When it comes to job hunting it can feel a bit like throwing things at a wall or screaming into the void. Most days it’s just you, your social media accounts, and the online equivalent of a recruitment agent.
Late last night I happened to decide it was time to clean out my junk filter. It fills up rather quickly these days; dozens of emails from Russian hooker bots wanting to get up close and personal, advertisements for discount Viagra, and the occasional email from long dead Nigerian Dictator relatives I never knew of. Nestled amongst the flotsam and jetsam of my online mailbox sat a tiny little email that caught my eye.
It caught my eye only because it said “Re: Application… ” on it. A few more details than that but you get my point. When I checked the email it advised me that I had successfully moved to the second stage of interviews for a job I had applied for. I had until close of business Friday, March 3 to submit my ‘online self-assessment.’
Now, while this is fantastic on the job hunting stakes and I finally seem to have broken the ice with at least 1 of the jobs I’ve applied for, I am still taken aback that the organisation sent me an email with a link. If I hadn’t decided late last night to clean out my junk mail folder to relieve my boredom I wouldn’t have even known I was in the second round of the interview process.
With all the talk these days of cutting penalty rates, low working engagement of young people, lack of available opportunities etc, it bothers me immensely that instead of picking up the phone and calling me to let me know, the agency decided the best way to go about this is to send out an email and hope for the best. I have to wonder; would I have been contacted next Monday to find out why I didn’t apply or would I have been dismissed as another ‘dole bludger’ who didn’t want to work.
Those sort of call centre jobs would make an excellent ‘first role,’ for a lot of the young people who are unemployed today. Give them a script and a phone and have them ring the candidates for the first contact interview. I used to have my coordinator ring shortlisted candidates to see if the candidate would move to the next stage of the interview process. It wasn’t me ‘shrugging off,’ work. It was me training my coordinator in skills that made her job easier. It also meant that I got a short list of candidates who matched the skill requirements.
But that aside it’s hard to take people like the Hon. Peter Dutton MP seriously when he stands on Sky News this morning complaining about 457 Visa holders “taking the jobs of young Australians,” by working in fast food organisations. Sure, there are a lot of student visa holders working in places like Hungry Jacks and McDonald’s, particularly in Sydney. The Pitt Street Hungry Jacks doesn’t have a single person working in there whose first language is English. At least, they didn’t 4 months ago when I worked next door to them.
Blaming the migrant workforce for stealing the employment opportunities of Australia’s youth is cheap-seat politics. The sort of “Whoops, One Nation is polling a little too well in my area I’ll show the haters I can be just as ignorant as Red, Senator 77 and the Invisible Senator we never hear from. Here, hold my latte, I’m going in.”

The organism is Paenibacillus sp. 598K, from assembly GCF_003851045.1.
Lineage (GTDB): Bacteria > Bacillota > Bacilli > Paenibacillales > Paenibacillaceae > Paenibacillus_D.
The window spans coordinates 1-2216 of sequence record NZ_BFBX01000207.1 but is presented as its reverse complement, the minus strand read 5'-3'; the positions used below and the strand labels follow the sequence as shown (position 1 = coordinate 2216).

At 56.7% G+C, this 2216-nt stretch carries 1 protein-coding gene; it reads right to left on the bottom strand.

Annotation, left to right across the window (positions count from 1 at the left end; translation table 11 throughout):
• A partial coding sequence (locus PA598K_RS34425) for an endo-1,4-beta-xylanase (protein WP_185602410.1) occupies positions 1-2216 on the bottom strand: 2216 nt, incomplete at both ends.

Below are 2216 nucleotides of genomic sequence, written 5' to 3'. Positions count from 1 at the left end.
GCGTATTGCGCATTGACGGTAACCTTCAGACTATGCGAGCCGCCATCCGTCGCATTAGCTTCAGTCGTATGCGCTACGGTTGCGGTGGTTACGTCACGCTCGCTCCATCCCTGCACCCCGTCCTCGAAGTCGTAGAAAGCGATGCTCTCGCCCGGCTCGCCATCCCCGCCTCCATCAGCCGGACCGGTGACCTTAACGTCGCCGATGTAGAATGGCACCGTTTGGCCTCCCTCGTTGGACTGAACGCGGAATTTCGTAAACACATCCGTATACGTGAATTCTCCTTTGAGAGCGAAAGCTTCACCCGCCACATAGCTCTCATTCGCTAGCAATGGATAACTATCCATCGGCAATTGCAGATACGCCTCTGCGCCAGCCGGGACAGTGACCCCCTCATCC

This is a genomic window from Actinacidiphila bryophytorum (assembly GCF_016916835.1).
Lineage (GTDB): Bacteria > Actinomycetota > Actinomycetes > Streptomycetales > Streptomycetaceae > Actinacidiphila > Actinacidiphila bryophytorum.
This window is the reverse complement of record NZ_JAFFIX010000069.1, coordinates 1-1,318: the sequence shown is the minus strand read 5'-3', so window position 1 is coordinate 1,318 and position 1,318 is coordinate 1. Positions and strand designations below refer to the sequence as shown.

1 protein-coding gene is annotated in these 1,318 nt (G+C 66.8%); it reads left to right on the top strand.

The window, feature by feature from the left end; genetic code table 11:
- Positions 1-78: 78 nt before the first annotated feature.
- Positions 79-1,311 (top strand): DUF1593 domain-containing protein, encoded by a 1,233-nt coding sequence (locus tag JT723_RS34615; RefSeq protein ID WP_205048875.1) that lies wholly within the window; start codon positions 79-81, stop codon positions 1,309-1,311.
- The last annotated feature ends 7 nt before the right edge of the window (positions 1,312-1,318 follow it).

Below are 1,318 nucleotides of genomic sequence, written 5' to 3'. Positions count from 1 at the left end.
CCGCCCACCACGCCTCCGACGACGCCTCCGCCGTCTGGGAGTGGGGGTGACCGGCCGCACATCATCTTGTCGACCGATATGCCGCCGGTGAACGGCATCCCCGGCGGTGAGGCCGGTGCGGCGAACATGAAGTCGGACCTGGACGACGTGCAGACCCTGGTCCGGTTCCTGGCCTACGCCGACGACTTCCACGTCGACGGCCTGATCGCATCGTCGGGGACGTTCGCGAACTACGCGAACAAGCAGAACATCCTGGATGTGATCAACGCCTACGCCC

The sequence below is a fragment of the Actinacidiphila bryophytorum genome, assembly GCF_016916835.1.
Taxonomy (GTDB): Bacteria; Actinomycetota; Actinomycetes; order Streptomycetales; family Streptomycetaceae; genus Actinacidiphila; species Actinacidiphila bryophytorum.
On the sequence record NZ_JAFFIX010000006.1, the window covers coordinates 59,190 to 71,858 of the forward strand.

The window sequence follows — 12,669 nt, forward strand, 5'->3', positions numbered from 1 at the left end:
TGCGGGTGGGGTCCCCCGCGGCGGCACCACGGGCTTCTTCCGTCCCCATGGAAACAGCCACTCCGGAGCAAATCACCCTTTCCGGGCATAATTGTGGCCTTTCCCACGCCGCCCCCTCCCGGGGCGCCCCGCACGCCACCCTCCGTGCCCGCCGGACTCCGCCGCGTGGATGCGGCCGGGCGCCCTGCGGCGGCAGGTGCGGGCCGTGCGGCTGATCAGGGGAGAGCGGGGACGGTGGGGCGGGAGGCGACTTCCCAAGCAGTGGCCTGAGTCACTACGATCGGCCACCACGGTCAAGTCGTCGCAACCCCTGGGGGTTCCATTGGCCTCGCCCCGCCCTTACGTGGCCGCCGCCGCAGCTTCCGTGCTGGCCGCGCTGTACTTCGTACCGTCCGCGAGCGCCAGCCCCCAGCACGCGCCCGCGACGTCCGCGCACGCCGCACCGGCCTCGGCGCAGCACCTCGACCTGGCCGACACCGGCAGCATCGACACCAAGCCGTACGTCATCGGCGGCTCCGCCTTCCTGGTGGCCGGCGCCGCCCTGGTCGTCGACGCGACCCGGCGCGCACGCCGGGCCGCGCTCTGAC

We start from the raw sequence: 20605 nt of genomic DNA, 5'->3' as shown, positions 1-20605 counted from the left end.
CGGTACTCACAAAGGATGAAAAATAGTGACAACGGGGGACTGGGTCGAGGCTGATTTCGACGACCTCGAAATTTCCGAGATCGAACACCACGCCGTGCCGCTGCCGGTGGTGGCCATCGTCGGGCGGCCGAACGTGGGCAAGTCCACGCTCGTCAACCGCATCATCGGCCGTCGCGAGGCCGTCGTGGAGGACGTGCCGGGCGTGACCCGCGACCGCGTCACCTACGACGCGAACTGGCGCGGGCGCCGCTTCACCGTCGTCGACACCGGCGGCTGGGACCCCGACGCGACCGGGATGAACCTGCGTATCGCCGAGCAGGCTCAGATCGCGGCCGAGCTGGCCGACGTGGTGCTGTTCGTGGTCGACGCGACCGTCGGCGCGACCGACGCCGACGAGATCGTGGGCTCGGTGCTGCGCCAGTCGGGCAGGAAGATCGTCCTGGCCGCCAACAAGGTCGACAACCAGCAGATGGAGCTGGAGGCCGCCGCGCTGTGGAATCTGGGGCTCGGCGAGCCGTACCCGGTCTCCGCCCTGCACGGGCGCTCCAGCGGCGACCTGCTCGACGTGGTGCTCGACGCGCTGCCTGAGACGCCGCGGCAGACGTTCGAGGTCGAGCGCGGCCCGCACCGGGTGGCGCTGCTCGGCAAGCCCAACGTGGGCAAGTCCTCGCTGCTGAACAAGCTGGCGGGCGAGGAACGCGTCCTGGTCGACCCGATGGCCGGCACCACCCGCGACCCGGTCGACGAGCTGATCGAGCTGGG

Instead of job search agencies actually doing something to hire young staff, or train them in skills they can take elsewhere, we have automated, keyword generated responses to people applying for jobs.
At my age opportunities are few and far between. Most of the jobs require no actual experience. I got an email the other day thanking me for my application but the company went with other candidates that better matched the client’s requirements. It was for a position of a conference producer. A role I have successfully undertaken for a decade. It’s honestly hard to imagine that the ‘client’ saw my experience and said “oh not enough, do you have any candidates with 20 years experience instead?’
This opportunity could easily have been missed. I mean, in all honesty, it may not amount to anything. I may never hear from this company again but I might. You have to be in it to win it and with that email going to a folder I usually only check on a Sunday night, I wouldn’t have been.
I miss the days when there was a personal touch. It was something I noticed with my younger staff members. Trying to get them to ring a client or a hotel or a speaker was a bit of a nightmare. Whenever I’d ask “have you spoken to this person,” they’d usually say “yes.” Further clarification, however, would show they person had been emailed. I know as business people we are busy but hell, pick up a phone.
The personal touch is an opportunity that the Job Search providers earning hundred’s of millions of dollars of taxpayer funding from the Government should be examining. Bringing in staff – young or members of the aging workforce – to do simple, scripted 1st contact interviews with job candidates would give people who can’t find a job much more confidence and self-worth. Yes, it’s busy work, but frankly, I’d rather these Job Search providers do what they can to train and provide employment opportunities for young people in their areas.
By hiring people to undertake first contact interviews with candidates the Job Search providers being paid millions could help to train and empower the younger generation who is at risk of being left behind as traditional work dries up and new augmented workforces are born.